Trappers to cull up to 35 coyotes in Vancouver's Stanley Park | iNFOnews | Thompson-Okanagan's News Source

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Trappers to cull up to 35 coyotes in Vancouver's Stanley Park

Coyotes are quite capable of ripping cats apart in such a way that it looks like they were cut with a sharp implement.
Image Credit:
September 04, 2021 - 11:50 AM

The Ministry of Forests is stepping up its response to the frequent coyote attacks happening in Vancouver’s Stanley Park.

The number of coyote attacks has been steadily rising for months. Previously, the public was asked not to feed the coyotes and conservation officers culled seven of them.

“However, these actions have not been enough to ensure public safety in the park and stronger measures will now be taken,” the ministry said in a media release.

The ministry’s next move is to trap and euthanize as many as 35 coyotes in a two-week period.

"The total number will be highly dependent on the numbers of animals within the park, trapping success, and the reduction of aggressive interactions."

READ MORE: Two children involved in latest coyote attacks in Vancouver's Stanley Park

Controlling wildlife in an urban park is complicated, the press release said, so it requires a very involved undertaking.

Trappers will be contracted by the Ministry of Forests, Lands, Natural Resource Operations and Rural Development. They will active live-capture traps between 7 p.m. and 9 a.m. daily and much of the park will be fenced up to keep the public out. Ten rangers with Vancouver Parks will be on nightly patrol to enforce the closure and deter interference with traps.

Many parts of Stanley Park in Vancouver are fenced off to prevent the public from encountering coyotes and interfering with active traps.
Many parts of Stanley Park in Vancouver are fenced off to prevent the public from encountering coyotes and interfering with active traps.
Image Credit: FACEBOOK

The ministry said the captured animals will be euthanized humanely.  After reviewing the final results, it will look for a long-term solution that will prevent the coyote population from returning to its current levels.

The idea of relocating the coyotes was considered, but not deemed possible because “the coyote population is highly food conditioned and human-habituated” and “the number and severity of the attacks indicates this conditioning is widely spread through the local population.”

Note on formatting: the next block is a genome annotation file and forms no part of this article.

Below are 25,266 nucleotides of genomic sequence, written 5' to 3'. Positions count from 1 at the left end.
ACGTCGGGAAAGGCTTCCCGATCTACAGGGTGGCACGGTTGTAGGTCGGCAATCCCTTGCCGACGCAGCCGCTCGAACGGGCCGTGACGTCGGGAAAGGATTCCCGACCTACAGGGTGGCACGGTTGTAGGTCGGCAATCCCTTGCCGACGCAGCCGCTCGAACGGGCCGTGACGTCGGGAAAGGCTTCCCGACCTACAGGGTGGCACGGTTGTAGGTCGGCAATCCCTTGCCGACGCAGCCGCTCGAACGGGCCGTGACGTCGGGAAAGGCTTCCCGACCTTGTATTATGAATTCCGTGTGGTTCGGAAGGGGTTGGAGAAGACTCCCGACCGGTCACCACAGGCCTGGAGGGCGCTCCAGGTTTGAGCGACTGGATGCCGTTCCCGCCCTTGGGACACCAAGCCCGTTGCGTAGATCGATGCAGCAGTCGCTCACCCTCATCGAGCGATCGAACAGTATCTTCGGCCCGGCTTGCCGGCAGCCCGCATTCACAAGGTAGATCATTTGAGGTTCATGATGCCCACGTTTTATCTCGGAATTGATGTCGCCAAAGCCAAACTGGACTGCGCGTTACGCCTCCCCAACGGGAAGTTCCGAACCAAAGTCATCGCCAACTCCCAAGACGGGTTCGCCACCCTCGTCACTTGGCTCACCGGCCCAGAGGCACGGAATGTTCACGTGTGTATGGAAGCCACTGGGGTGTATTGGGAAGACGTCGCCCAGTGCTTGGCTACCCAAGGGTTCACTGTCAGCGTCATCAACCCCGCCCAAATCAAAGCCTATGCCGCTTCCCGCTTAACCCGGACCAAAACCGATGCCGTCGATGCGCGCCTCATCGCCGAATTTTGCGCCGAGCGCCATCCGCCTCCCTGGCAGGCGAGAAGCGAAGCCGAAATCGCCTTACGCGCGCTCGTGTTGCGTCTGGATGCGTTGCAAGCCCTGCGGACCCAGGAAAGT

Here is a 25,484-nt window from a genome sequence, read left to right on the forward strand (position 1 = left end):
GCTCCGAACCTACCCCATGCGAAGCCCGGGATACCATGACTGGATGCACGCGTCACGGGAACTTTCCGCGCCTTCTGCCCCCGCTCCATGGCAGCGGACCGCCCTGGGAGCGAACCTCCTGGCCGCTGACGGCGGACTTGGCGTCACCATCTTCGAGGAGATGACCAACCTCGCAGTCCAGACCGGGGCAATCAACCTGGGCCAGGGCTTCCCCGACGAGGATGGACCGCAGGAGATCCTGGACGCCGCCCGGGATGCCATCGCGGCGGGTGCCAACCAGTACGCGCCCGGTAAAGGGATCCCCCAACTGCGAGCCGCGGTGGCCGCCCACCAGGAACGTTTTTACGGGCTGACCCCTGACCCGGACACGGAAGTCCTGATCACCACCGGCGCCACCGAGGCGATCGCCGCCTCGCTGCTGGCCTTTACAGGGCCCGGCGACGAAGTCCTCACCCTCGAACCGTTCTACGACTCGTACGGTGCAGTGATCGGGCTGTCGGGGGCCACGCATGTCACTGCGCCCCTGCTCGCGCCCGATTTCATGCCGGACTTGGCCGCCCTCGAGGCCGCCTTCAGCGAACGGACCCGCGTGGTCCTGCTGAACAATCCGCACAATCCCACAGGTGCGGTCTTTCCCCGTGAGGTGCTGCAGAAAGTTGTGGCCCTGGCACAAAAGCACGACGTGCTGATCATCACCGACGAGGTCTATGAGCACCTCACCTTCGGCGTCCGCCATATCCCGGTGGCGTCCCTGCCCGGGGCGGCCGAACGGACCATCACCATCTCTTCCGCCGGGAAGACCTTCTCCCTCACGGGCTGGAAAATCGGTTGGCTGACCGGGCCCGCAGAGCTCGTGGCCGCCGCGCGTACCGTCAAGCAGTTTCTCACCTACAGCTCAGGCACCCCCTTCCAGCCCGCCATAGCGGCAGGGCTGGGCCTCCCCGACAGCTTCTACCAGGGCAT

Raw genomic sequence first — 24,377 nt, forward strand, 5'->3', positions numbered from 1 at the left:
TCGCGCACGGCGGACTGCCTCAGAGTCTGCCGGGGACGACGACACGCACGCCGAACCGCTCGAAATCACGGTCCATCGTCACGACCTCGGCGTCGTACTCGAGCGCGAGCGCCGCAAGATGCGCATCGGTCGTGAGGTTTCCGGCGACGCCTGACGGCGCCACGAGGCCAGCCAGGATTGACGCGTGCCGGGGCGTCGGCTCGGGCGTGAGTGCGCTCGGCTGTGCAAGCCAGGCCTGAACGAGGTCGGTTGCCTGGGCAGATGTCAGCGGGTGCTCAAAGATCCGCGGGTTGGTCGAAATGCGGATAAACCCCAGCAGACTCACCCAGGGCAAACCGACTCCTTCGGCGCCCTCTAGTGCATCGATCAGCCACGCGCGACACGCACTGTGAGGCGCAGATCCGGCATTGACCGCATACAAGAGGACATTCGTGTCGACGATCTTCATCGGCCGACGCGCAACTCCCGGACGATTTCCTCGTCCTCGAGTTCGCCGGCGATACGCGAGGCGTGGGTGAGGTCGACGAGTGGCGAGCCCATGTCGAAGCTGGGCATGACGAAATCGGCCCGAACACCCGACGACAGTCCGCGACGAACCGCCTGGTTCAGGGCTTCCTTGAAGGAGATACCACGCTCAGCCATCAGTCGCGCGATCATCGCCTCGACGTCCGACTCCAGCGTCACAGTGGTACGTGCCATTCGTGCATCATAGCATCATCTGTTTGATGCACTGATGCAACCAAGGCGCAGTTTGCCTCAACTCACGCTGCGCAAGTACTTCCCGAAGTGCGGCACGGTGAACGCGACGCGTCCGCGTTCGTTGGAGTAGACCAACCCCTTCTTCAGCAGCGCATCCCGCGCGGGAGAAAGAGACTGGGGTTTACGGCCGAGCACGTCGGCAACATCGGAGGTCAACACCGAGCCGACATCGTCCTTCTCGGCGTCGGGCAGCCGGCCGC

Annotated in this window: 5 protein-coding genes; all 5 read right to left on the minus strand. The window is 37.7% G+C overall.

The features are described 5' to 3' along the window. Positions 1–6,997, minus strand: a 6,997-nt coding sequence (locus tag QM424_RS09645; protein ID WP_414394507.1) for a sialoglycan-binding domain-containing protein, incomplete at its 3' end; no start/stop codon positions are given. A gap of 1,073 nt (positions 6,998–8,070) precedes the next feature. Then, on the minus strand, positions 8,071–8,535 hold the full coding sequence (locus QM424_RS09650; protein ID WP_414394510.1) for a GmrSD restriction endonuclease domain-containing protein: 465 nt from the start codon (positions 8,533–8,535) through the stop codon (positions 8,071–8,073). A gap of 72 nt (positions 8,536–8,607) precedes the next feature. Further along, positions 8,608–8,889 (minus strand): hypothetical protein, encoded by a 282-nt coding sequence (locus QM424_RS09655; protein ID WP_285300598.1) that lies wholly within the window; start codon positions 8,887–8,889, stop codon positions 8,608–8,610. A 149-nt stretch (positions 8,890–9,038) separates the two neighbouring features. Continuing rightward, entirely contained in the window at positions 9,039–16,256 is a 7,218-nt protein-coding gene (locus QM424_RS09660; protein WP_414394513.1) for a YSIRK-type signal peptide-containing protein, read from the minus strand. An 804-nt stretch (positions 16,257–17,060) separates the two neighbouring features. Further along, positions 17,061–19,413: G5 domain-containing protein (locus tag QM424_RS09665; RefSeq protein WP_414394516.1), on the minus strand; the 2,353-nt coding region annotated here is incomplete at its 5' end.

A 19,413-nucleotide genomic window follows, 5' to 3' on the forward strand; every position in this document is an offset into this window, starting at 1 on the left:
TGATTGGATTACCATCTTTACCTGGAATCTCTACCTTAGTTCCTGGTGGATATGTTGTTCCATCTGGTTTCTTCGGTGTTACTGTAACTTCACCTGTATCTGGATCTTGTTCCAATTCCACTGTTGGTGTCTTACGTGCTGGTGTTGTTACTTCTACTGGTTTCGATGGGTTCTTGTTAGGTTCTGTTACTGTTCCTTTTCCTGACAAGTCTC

Furthermore, the survival rate is low, and “coyote relocation is difficult even without these factors. Coyotes are highly territorial and would be in direct conflict with whatever local population they were introduced to.”

Culling the coyotes wasn’t the province’s first choice, the press release said, as “considerable effort” was put into finding other alternatives.

READ MORE: Unlike Stanley Park, coyotes don't seem to be getting more aggressive in the Okanagan

After the coyotes have been culled, the Stanley Park Ecology Society will continue its advocation to addressing the coyote problem at its source.

"It is with heavy hearts that we write this today..." reads its press release. 

The society agrees coyotes cannot be relocated or rehabilitated.

"In the wake of the cull, coyotes will re-populate (Stanley Park) over time."

The society said it has improved and increased signage about wildlife feeding, increased enforcement against feeding and illegal activities and it has a pilot project underway to install wildlife proof garbage bins.

"SPES staff and volunteers will continue to support UBC research via wildlife cameras and encourage a tagging program to record coyote behaviours and identify individual coyotes."

Stanley Park in Vancouver
Stanley Park in Vancouver

To contact a reporter for this story, email Dan Walton or call 250-488-3065 or email the editor. You can also submit photos, videos or news tips to the newsroom and be entered to win a monthly prize draw.

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News from © iNFOnews, 2021

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